CIMMYT Maize Germplasm Bank Activities and accomplishments

Located at CIMMYT headquarters in Central Mexico, the International Maize and Wheat Improvement Center (CIMMYT) Maize Germplasm Bank contains over 28,000 unique collections of seed of maize and related species from 88 countries. These collections represent the genetic diversity of unique native varieties and wild relatives of maize and are held under long-term storage for the benefit of humanity in accordance with the 2007 International Treaty on Plant Genetic Resources for Food and Agriculture. The collections are also studied and used as a source of diversity to breed for crucial traits such as heat and drought tolerance, resistance to crop diseases and pests, grain yield productivity and grain quality. Seed is freely shared on request to researchers, students, and academic and development institutions worldwide.

The International Maize Genetic Resources Advisory Committee (IMGRAC) provides guidance for the future of maize conservation

Maize genetic resource experts from around the world gathered at CIMMYT headquarters in mid-February 2016, to address both the progress that has been made and the setbacks that have occurred since the 2007 “Global Strategy for the Ex situ Conservation and Utilization of Maize Germplasm,” developed at the committee’s last meeting in 2006, as well as to determine priorities for the future of maize conservation and use. Eleven priority issues were identified by the meeting attendees, and the top five included: Political and financial constraints to access and conservation; Pre-breeding for direct use of farmers and breeders to address the challenges of climate change; Enhanced global collaboration on maize germplasm conservation; Conservation of maize wild relatives (Zea and Tripsacum species), and Enhanced global accessions-level information management.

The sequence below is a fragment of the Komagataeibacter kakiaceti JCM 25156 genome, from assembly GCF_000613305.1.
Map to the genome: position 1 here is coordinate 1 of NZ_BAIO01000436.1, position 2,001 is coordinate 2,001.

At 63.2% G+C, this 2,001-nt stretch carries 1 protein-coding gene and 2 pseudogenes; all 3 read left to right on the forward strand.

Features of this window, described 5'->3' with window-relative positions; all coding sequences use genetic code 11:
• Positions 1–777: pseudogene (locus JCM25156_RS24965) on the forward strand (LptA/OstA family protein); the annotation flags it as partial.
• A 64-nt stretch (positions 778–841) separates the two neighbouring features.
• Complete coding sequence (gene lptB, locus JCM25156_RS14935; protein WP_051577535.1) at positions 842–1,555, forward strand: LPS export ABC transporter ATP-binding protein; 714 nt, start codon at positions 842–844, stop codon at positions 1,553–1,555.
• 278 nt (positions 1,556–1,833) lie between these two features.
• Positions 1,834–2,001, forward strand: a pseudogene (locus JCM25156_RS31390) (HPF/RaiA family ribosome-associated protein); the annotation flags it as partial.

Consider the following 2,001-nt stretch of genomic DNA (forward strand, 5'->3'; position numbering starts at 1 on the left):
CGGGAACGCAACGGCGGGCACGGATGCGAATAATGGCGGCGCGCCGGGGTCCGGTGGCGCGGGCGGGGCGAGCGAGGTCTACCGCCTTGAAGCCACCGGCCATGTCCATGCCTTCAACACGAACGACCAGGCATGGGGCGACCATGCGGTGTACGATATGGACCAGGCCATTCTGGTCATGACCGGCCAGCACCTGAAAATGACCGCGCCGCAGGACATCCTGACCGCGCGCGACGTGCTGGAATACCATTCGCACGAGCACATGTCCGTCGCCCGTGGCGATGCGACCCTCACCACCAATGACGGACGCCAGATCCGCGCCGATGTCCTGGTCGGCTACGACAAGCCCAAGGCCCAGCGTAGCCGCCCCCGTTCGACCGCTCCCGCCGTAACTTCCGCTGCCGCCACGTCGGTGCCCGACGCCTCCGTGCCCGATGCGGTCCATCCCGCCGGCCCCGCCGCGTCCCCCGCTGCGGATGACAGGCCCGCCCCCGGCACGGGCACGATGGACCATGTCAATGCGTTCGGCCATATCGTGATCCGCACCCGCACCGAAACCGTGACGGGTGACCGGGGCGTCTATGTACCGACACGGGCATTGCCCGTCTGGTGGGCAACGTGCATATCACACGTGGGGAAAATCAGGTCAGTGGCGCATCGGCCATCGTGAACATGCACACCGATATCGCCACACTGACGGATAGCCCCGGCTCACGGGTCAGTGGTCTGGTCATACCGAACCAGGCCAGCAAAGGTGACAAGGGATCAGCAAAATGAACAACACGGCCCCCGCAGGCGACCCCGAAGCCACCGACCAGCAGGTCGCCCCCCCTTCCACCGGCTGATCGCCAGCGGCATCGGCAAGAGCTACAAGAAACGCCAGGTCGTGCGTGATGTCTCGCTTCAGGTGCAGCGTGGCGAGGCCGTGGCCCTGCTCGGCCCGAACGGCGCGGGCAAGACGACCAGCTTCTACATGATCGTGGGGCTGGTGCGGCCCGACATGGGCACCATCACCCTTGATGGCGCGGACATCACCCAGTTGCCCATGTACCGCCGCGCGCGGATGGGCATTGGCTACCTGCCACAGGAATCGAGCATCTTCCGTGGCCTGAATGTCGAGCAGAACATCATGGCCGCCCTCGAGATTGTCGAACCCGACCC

(Top) IMGRAC meeting attendees pause for a group photo. (Bottom left) Suketoshi Taba, former head of the CIMMYT maize genebank, examines a teosinte plant. (Bottom right) Garrison Wilkes, longtime associate of the CIMMYT germplasm bank and teosinte pioneer, discusses the history of the CIMMYT maize germplasm bank.

Solar panels provide sustainable power for seed storage

With generous funding of 750,000 Euros from the German Agency for International Development (GIZ) , in May 2015 Germany’s Ambassador to Mexico, Victor Elbling, and CIMMYT’s Director General, Martin Kropff inaugurated solar panels at CIMMYT headquarters that will generate more than 34,000 kWh per month, largely as back-up power for the Germplasm Bank. “By investing in a sustainable solar energy generating system for CIMMYT’s gene bank, Germany invests in the food security of the world for which CIMMYT works every day,” said Kropff.

ISO pride 9001:2008

CIMMYT Germplasm Bank staff and colleagues are proud of the ISO 9001:2008 certification we obtained in 2012 and its renewal in December 2015, with zero non-conformities. Hurrah! The ISO certification provides an external validation of our internal processes, both for the Germplasm Bank and CIMMYT’s administrative support services. An important effect of certification has been a cultural change in CIMMYT, with staff across the institution committed to compliance, effective conservation, and active sharing of maize genetic resources worldwide.